Call for Papers: Focused Issue on The Use of Partial Least Squares Structural Equation Modeling (PLS-SEM) and Complementary Methods in International Management (IM) Research
Nicole F. Richter, University of Southern Denmark, Denmark, firstname.lastname@example.org
Sven Hauff, Helmut Schmidt University, Germany, email@example.com
Siegfried P. Gudergan, University of Waikato, New Zealand, firstname.lastname@example.org
Christian M. Ringle, Hamburg University of Technology (TUHH), Germany, and University of Waikato, New Zealand, email@example.com
Background and rationale for the focused issue
Complexities that characterize IM pose many challenges to IM scholars that remain unresolved. Responding to these challenges requires expanding or improving theories in IM that aptly account for complexities in international environments (Corbett, Cornelissen, Delios, & Harley, 2014; Seno-Alday, 2010; Tsui, 2007). The necessary development and testing of refined or new theories rest on the translation of theoretical arguments into meaningful models and appropriate research designs that match the nature of the phenomenon studied (e.g., Fainshmidt, Witt, Aguilera, & Verbeke, 2020; Hauff, Guerci, Dul, & van Rhee, 2019; Richter, Sinkovics, Ringle, & Schlägel, 2016). PLS-SEM is a well-established method that enables researchers to assess theoretical advances and to evaluate how well theories in IM predict outcomes (Hair, Risher, Sarstedt, & Ringle, 2019; Hair, Sarstedt, Pieper, & Ringle, 2012). Notwithstanding this method’s capacity to do so, researchers may need to complement their PLS-SEM analyses with additional qualitative data analysis (e.g., Shah & Corley, 2006) and/or complementary quantitative methods (e.g., necessary condition analysis; Dul, 2016; fuzzy-set approaches; Fiss, 2011) to test their assumptions. In this context, this MIR focused issue solicits articles that make use of PLS-SEM and complementary methods to confront research phenomena and business practice challenges in IM.
We welcome articles that will advance IM theorizing and clearly align empirical research designs to theoretical phenomena in consideration of their real-life complexities by drawing on advanced PLS-SEM approaches. These approaches may include prediction-oriented assessments and model comparisons (e.g., Liengaard et al., 2020; Sharma, Shmueli, Sarstedt, Danks, & Ray, 2019; Shmueli et al., 2019), importance-performance map analysis (e.g., Ringle & Sarstedt, 2016), uncovering unobserved heterogeneity (e.g., Sarstedt, Ringle, & Hair, 2017), or the examination of nonlinear relationships (e.g., Ahrholdt, Gudergan, & Ringle, 2019). Furthermore, we encourage articles that blend the use of PLS-SEM with complementary analytic procedures. These may include – yet are not limited to – necessary condition analysis (e.g., Richter, Schlaegel, van Bakel, & Engle, 2020) or fuzzy-set approaches (e.g., Kaya, Abubakar, Behravesh, Yildiz, & Mert, 2020) and mixed method approaches (see for instance the overview in Hurmerinta-Peltomäki & Nummela, 2006). Any article must focus on one or more of the core research areas of IM (White, Guldiken, Hemphill, He, & Khoobdeh, 2016), including, yet not limited to:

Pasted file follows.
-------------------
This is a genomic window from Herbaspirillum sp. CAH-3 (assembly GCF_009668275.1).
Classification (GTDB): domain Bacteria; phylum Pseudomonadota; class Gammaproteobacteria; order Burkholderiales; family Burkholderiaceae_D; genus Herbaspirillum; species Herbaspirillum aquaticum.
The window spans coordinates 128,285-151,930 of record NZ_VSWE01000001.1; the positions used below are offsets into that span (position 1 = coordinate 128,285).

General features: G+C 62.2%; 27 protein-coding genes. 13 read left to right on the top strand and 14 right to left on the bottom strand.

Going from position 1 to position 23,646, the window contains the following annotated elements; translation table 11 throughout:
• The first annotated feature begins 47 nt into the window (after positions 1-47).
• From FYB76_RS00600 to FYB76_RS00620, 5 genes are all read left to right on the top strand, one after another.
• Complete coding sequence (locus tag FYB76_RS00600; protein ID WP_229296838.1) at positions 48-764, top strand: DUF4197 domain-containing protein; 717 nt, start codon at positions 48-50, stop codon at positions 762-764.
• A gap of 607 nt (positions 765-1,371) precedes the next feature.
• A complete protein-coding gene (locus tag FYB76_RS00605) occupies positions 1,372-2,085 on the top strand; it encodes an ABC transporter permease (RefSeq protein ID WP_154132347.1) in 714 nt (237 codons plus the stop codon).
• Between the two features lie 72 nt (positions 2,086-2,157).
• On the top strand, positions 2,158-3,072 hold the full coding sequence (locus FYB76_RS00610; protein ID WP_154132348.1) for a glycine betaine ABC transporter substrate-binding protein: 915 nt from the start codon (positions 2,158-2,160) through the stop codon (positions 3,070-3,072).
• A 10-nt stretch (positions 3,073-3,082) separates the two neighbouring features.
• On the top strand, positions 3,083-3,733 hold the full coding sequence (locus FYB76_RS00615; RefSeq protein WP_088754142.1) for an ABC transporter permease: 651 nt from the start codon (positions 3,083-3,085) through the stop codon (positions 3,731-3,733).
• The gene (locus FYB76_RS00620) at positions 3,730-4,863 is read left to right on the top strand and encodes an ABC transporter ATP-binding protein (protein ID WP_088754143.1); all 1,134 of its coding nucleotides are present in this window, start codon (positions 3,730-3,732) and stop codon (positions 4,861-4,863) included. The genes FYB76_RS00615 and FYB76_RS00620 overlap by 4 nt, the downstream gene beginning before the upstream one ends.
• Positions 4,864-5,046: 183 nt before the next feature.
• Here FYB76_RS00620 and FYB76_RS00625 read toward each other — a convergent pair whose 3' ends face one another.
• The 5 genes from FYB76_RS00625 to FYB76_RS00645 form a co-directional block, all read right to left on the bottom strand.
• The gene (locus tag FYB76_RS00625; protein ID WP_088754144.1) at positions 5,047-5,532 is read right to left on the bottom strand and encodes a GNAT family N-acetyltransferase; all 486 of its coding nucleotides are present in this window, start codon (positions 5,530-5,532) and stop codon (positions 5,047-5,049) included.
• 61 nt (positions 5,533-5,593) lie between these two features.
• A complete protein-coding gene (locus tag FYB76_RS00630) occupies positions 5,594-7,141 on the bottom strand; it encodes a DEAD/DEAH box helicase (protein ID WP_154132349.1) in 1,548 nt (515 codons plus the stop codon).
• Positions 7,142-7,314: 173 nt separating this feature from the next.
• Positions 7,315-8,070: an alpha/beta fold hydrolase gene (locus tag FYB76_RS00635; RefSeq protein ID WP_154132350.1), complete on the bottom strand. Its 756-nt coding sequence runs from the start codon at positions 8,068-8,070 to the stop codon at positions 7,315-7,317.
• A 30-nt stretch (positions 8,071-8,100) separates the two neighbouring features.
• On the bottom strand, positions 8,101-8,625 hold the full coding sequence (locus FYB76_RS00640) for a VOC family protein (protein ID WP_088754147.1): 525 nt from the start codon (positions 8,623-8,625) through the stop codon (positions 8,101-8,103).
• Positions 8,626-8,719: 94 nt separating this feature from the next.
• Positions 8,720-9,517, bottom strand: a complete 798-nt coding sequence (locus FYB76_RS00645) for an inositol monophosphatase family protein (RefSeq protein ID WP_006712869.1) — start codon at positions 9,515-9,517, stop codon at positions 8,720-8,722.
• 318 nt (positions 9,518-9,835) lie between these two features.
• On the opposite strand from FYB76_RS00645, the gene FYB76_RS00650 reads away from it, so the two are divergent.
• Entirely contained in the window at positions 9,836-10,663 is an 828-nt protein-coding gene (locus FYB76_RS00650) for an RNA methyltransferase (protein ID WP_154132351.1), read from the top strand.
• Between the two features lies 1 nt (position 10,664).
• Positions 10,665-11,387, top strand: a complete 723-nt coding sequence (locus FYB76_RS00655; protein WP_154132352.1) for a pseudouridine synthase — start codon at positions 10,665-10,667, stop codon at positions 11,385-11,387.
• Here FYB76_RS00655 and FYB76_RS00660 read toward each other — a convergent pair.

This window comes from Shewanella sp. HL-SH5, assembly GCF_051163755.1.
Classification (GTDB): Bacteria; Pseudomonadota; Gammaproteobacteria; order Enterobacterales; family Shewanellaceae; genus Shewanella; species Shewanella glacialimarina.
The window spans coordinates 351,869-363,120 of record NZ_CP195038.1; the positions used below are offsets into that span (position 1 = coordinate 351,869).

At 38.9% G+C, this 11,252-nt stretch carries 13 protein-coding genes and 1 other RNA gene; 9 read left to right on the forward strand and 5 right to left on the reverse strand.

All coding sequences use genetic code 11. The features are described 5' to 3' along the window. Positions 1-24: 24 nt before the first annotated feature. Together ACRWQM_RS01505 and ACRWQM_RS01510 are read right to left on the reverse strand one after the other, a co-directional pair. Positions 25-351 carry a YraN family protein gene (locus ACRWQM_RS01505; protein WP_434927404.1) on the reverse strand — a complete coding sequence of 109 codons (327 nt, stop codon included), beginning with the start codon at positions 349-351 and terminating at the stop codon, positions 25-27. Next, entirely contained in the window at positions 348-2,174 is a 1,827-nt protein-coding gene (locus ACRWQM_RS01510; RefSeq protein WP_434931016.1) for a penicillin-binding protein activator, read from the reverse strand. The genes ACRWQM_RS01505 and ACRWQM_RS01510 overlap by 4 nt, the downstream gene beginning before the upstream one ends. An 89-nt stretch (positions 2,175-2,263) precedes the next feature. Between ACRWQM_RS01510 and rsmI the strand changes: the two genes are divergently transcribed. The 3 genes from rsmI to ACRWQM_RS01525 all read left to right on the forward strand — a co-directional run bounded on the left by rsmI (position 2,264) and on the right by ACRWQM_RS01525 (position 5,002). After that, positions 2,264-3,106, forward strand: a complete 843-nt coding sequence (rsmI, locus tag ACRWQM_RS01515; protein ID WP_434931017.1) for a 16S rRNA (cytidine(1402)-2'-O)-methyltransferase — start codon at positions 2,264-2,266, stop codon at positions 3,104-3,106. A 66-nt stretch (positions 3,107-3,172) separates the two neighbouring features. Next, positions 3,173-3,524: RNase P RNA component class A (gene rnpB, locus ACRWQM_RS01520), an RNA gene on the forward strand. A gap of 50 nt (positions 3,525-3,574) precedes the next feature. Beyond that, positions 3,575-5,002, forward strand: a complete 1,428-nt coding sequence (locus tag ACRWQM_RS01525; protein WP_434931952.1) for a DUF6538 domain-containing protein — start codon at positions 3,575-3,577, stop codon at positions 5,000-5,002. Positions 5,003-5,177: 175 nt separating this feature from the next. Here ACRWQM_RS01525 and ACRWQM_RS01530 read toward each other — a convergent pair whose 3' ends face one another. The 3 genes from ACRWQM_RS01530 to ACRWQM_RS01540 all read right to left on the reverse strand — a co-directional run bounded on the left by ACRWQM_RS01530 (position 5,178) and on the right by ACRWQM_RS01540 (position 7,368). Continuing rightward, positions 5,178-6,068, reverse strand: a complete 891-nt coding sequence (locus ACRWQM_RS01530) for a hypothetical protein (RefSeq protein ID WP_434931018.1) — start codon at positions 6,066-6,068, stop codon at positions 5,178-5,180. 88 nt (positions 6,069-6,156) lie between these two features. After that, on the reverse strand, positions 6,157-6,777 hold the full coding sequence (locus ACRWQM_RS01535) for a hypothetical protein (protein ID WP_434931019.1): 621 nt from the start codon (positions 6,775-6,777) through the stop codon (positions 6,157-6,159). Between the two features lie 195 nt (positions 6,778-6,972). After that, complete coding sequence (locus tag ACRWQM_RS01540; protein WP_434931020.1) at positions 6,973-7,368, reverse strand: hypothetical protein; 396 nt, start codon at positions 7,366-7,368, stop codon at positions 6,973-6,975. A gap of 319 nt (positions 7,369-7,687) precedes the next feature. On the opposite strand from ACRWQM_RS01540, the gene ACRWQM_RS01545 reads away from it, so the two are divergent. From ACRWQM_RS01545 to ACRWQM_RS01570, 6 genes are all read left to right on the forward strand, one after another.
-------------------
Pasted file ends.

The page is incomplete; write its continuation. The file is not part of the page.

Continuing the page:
1. Why and how do certain factors strengthen the international performance of firms?
2. Why, how and where do firms engage in international diversification?
3. Why and how do certain factors contribute to the success of specific entry modes, such as strategic alliances?
4. How do MNEs coordinate and configure resources through structural controls and how does this influence their performance?
5. What is the influence of top management team international orientation or composition on MNE strategic decision-making?
6. Why and how do international human resource practices influence the performance of firms and international employees?
7. What are the effects of cultural distance, cultural diversity and cultural competences on outcomes at the organizational, team and individual levels?
Papers for this focused issue should be prepared in accordance with the MIR’s submission guidelines.
Papers should be submitted directly to the guest editors at: firstname.lastname@example.org by the deadline March 30, 2021.
All papers will go through the MIR regular double-blind review process.
Reference details can be provided by the guest editors on request.